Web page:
● Portable heater: A propane or kerosene heater is ideal when it comes to heating small spaces. Note that it will be easier to find fuel for a propane heater if you don’t have access to power and heat for an extended period of time. Most backyards have a barbecue with a propane tank attached to it.
Pro Tip: Always have a fire starter kit and another way to start a fire in your bug out bag. You should have at least two ways to start a fire with you at all times.
If you will be off the grid temporarily, then you will still want to charge and use your devices. When they are charged, you can still access files on your computer. You can still watch movies or listen to music to pass the time. You can still use your smartphone to communicate if there is service.
Essentially, there are two options for using devices over the short-term:
● Use devices that take batteries.
● Use a portable solar charger to charge your devices. Ideally, the charger should be foldable for easy transportation and have ports to charge smartphones and tablets.
Ways to Live Off the Grid for the Long-Term
When you go off the grid for an extended period of time, you will still need to be able to produce light, cook your food, stay warm, and use your devices. However, you will need longer-term solutions to the problem.
Most of the solutions listed above will also work when off the grid for the long-term. You can still use flashlights, camp stoves, fires, and wood stoves. However, it is ideal to have a way to generate and store electricity for ongoing use. With this in mind, here are some additional tips when living off the grid for weeks, months, or indefinitely.
● Rechargeable batteries: Rather than keeping dozens of packs of batteries on hand, use rechargeable batteries.
● Battery charger: You’ll need a battery charger to charge those batteries. Get a charger that charges both AA and AAA batteries. You can get one that plugs into a standard outlet or one that charges via a USB port. If you get a charger with a digital display, you can see how much charge your batteries are holding.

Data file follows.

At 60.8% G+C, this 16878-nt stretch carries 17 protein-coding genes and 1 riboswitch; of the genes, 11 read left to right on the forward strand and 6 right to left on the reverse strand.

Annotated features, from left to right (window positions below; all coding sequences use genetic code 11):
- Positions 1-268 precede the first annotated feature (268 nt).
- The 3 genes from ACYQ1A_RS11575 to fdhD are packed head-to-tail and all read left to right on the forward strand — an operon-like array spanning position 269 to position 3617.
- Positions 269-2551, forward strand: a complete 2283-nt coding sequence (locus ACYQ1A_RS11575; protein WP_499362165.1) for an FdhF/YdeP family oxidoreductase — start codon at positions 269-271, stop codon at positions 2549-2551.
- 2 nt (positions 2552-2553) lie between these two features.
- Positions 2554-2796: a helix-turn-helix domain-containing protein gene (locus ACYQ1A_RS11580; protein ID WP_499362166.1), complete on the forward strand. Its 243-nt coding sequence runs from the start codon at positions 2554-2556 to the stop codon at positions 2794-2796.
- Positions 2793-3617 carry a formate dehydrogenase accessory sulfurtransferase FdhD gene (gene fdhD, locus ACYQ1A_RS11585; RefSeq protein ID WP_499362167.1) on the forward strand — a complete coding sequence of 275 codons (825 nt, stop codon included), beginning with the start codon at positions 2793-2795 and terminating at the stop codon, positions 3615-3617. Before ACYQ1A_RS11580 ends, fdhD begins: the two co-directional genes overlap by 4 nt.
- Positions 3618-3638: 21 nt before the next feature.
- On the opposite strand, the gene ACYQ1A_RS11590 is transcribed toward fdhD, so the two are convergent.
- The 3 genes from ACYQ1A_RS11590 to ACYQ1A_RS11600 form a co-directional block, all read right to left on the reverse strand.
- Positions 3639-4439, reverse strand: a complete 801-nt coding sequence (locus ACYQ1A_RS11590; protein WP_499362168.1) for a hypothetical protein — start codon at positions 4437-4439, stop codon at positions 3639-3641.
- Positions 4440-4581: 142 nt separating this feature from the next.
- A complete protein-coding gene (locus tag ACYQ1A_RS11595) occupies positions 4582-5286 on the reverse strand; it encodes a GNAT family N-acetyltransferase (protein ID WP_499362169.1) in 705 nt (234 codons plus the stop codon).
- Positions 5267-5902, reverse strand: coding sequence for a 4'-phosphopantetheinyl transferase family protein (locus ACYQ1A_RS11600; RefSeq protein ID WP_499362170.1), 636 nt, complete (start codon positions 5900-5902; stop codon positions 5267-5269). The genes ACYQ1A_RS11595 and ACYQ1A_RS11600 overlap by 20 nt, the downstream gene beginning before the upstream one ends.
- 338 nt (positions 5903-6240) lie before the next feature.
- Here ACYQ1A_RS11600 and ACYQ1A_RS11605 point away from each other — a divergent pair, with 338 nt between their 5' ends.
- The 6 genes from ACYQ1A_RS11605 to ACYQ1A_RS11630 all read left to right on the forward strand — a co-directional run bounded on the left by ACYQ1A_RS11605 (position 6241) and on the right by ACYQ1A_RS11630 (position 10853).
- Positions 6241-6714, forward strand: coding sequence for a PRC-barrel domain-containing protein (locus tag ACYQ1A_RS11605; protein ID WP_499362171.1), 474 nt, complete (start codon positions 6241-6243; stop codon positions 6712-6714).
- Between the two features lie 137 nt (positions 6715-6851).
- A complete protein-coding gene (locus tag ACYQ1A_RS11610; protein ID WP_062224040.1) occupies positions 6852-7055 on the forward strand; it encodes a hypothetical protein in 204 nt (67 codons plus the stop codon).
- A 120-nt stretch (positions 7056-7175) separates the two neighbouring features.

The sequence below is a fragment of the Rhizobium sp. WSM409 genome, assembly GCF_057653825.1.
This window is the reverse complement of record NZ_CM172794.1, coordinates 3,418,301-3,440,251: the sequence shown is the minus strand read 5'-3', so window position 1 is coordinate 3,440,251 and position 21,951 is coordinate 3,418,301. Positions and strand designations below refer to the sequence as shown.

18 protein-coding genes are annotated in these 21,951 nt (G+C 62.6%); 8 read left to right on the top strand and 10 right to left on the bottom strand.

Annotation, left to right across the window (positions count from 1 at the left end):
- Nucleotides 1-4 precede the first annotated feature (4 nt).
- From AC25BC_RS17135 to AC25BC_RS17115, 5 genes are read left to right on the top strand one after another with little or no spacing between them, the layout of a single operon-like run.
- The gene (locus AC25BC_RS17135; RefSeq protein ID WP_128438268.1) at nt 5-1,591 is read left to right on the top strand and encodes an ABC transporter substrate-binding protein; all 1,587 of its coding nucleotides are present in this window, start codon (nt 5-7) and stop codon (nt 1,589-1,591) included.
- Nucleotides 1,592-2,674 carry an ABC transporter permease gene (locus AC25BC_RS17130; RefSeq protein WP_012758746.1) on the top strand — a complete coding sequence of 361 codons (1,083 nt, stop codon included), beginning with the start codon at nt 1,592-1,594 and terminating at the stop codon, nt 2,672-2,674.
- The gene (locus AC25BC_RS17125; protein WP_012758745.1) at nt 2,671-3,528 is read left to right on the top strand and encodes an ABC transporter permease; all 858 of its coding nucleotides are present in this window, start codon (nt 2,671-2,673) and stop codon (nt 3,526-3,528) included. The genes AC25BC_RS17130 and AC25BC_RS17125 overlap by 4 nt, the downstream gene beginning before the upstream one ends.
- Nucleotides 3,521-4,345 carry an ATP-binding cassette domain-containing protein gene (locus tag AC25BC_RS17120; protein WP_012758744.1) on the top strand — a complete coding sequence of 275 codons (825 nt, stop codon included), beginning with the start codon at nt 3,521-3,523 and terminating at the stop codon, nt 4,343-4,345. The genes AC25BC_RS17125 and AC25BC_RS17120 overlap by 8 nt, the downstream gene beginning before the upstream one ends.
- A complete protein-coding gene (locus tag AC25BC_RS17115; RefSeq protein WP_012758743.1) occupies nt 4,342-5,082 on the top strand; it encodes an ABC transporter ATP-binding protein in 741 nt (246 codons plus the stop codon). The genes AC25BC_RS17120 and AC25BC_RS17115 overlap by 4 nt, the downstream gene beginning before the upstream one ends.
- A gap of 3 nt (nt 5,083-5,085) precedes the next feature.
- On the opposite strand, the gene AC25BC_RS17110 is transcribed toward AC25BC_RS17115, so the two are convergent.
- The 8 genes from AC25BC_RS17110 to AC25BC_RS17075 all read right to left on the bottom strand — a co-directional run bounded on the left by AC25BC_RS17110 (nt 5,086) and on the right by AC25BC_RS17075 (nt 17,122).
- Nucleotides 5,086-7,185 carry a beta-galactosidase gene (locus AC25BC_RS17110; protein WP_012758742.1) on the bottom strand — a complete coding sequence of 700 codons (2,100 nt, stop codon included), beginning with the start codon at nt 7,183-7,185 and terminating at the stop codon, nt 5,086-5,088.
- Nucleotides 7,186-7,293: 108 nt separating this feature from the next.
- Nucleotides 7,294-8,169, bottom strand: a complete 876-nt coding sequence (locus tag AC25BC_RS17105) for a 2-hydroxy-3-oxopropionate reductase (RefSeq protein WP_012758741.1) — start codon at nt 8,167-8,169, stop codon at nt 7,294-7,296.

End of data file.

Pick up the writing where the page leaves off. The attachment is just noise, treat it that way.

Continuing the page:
● Solar power generator: This is key if you are going to be off the grid for an extended period of time. This will allow you to charge devices and batteries and keep everything running smoothly. Plus, a solar power generator won’t make a lot of noise the way a gas generator does. This will help you avoid drawing attention to yourself. If you plan to power a computer, you will need about 12 V of battery power.
● High-capacity power bank: You will want to store the power produced by your generator. The key is to find a power bank that can charge devices and be charged at the same time.
Pro Tip: No matter which solar power generator you choose, make sure it’s compatible with your power bank so you are constantly storing power whenever sunlight is available. Also, make sure the power bank doesn’t require unplugging and re-plugging if the sun goes away and comes back out. It should automatically start recharging your power bank.
There is always the potential that there will be no cell phone service in an emergency situation. Yet, communication is critical because you need to know what is happening in the world. For this reason, you will need another way to communicate with the outside world when you cell phone is not an option.
The best two options for communication are the CB radio and HAM radio. Despite what many people think, these radios are not quite the same. HAM radio users must be licensed and HAM radios have a greater range than CB radios. Both are useful when off the grid, but HAM is more useful.
There are a number of options when it comes to a HAM radio. Two trusted brands are Yaesu and BaoFeng. You can have a:
● HAM radio until in your home or vehicle
● Portable HAM radio such as a pocket HAM radio, that would allow you to listen and transmit while on the move
Potential add-ons for the HAM radio can extend their usefulness. These include the following:
● An extra battery for the radio
● A battery pack that allows you to power the radio directly from the car battery
● An antenna that will help amplify the signal
● A programming cable that allows you to program your radio directly via your computer
Being off the grid is not ideal, but it’s doable. The key is to be prepared so you can:
● Have light
● Cook food
● Stay warm
● Maintain communications
Regardless of whether you are off the grid for a short period of time or the long-term, you need to be prepared. Being off the grid might be as simple as being in transit to your bug out location. It could be bugging in with the grid down. It could be being on the move, either in a vehicle or on foot, either temporarily or permanently.
If you prepare based on the information given above, you will be able to stay connected to the world and safe when off the grid. This will give you peace of mind regardless of the situation at hand.
Did we miss something? Please, tell us your thoughts and ideas for off-the-grid in the comments section below.